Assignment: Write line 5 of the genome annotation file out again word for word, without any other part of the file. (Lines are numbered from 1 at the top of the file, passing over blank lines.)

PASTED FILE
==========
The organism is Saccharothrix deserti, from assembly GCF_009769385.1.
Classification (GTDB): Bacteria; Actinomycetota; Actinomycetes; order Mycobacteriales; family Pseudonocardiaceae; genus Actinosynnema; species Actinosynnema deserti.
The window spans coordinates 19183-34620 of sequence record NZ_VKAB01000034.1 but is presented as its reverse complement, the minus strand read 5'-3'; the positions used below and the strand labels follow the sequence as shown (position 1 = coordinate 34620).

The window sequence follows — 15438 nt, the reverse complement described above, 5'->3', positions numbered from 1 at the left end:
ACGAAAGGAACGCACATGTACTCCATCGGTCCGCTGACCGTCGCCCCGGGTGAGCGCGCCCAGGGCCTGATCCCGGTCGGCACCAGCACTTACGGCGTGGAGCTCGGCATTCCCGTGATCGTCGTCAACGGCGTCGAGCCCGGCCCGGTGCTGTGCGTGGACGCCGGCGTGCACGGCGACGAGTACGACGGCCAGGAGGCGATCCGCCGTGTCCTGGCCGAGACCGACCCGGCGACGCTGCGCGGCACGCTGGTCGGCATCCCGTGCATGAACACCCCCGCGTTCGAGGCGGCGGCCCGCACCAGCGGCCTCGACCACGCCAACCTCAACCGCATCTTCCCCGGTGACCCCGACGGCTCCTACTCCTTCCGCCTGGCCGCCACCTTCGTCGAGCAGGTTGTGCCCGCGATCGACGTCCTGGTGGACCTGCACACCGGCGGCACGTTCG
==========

ACGAAAGGAACGCACATGTACTCCATCGGTCCGCTGACCGTCGCCCCGGGTGAGCGCGCCCAGGGCCTGATCCCGGTCGGCACCAGCACTTACGGCGTGGAGCTCGGCATTCCCGTGATCGTCGTCAACGGCGTCGAGCCCGGCCCGGTGCTGTGCGTGGACGCCGGCGTGCACGGCGACGAGTACGACGGCCAGGAGGCGATCCGCCGTGTCCTGGCCGAGACCGACCCGGCGACGCTGCGCGGCACGCTGGTCGGCATCCCGTGCATGAACACCCCCGCGTTCGAGGCGGCGGCCCGCACCAGCGGCCTCGACCACGCCAACCTCAACCGCATCTTCCCCGGTGACCCCGACGGCTCCTACTCCTTCCGCCTGGCCGCCACCTTCGTCGAGCAGGTTGTGCCCGCGATCGACGTCCTGGTGGACCTGCACACCGGCGGCACGTTCG